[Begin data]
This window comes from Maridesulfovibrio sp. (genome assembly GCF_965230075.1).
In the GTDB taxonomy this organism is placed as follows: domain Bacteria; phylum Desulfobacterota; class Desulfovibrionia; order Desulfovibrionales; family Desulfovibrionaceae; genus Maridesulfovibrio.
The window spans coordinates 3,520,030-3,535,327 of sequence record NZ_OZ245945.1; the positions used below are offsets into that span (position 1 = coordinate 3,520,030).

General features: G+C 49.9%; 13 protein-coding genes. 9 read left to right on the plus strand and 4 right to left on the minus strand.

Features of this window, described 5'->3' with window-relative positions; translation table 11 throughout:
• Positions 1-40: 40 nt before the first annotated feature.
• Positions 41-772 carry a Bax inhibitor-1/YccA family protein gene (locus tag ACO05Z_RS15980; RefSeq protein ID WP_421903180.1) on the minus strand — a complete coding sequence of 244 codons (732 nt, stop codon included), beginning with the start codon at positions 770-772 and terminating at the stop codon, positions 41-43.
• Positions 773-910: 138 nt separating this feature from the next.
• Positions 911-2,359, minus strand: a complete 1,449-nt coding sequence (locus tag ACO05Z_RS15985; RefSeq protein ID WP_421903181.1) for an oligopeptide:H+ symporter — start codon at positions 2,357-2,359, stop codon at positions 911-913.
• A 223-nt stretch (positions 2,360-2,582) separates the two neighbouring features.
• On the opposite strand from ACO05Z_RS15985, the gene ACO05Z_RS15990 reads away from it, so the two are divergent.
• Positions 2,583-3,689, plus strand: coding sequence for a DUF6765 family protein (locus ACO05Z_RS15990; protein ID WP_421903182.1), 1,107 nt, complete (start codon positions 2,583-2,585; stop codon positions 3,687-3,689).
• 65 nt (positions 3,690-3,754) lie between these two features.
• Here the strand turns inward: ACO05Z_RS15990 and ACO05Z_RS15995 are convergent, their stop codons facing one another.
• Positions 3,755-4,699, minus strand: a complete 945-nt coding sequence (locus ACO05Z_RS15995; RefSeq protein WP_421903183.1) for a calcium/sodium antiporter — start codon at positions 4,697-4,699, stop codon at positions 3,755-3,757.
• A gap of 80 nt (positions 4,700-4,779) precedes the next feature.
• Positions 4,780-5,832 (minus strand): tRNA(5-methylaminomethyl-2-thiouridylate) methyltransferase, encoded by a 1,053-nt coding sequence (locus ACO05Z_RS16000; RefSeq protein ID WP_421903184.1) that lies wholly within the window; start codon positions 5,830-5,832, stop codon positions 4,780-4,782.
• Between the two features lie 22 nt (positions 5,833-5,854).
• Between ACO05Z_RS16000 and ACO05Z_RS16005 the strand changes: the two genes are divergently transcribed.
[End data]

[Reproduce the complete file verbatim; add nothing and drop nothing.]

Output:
This window comes from Maridesulfovibrio sp. (genome assembly GCF_965230075.1).
In the GTDB taxonomy this organism is placed as follows: domain Bacteria; phylum Desulfobacterota; class Desulfovibrionia; order Desulfovibrionales; family Desulfovibrionaceae; genus Maridesulfovibrio.
The window spans coordinates 3,520,030-3,535,327 of sequence record NZ_OZ245945.1; the positions used below are offsets into that span (position 1 = coordinate 3,520,030).

General features: G+C 49.9%; 13 protein-coding genes. 9 read left to right on the plus strand and 4 right to left on the minus strand.

Features of this window, described 5'->3' with window-relative positions; translation table 11 throughout:
• Positions 1-40: 40 nt before the first annotated feature.
• Positions 41-772 carry a Bax inhibitor-1/YccA family protein gene (locus tag ACO05Z_RS15980; RefSeq protein ID WP_421903180.1) on the minus strand — a complete coding sequence of 244 codons (732 nt, stop codon included), beginning with the start codon at positions 770-772 and terminating at the stop codon, positions 41-43.
• Positions 773-910: 138 nt separating this feature from the next.
• Positions 911-2,359, minus strand: a complete 1,449-nt coding sequence (locus tag ACO05Z_RS15985; RefSeq protein ID WP_421903181.1) for an oligopeptide:H+ symporter — start codon at positions 2,357-2,359, stop codon at positions 911-913.
• A 223-nt stretch (positions 2,360-2,582) separates the two neighbouring features.
• On the opposite strand from ACO05Z_RS15985, the gene ACO05Z_RS15990 reads away from it, so the two are divergent.
• Positions 2,583-3,689, plus strand: coding sequence for a DUF6765 family protein (locus ACO05Z_RS15990; protein ID WP_421903182.1), 1,107 nt, complete (start codon positions 2,583-2,585; stop codon positions 3,687-3,689).
• 65 nt (positions 3,690-3,754) lie between these two features.
• Here the strand turns inward: ACO05Z_RS15990 and ACO05Z_RS15995 are convergent, their stop codons facing one another.
• Positions 3,755-4,699, minus strand: a complete 945-nt coding sequence (locus ACO05Z_RS15995; RefSeq protein WP_421903183.1) for a calcium/sodium antiporter — start codon at positions 4,697-4,699, stop codon at positions 3,755-3,757.
• A gap of 80 nt (positions 4,700-4,779) precedes the next feature.
• Positions 4,780-5,832 (minus strand): tRNA(5-methylaminomethyl-2-thiouridylate) methyltransferase, encoded by a 1,053-nt coding sequence (locus ACO05Z_RS16000; RefSeq protein ID WP_421903184.1) that lies wholly within the window; start codon positions 5,830-5,832, stop codon positions 4,780-4,782.
• Between the two features lie 22 nt (positions 5,833-5,854).
• Between ACO05Z_RS16000 and ACO05Z_RS16005 the strand changes: the two genes are divergently transcribed.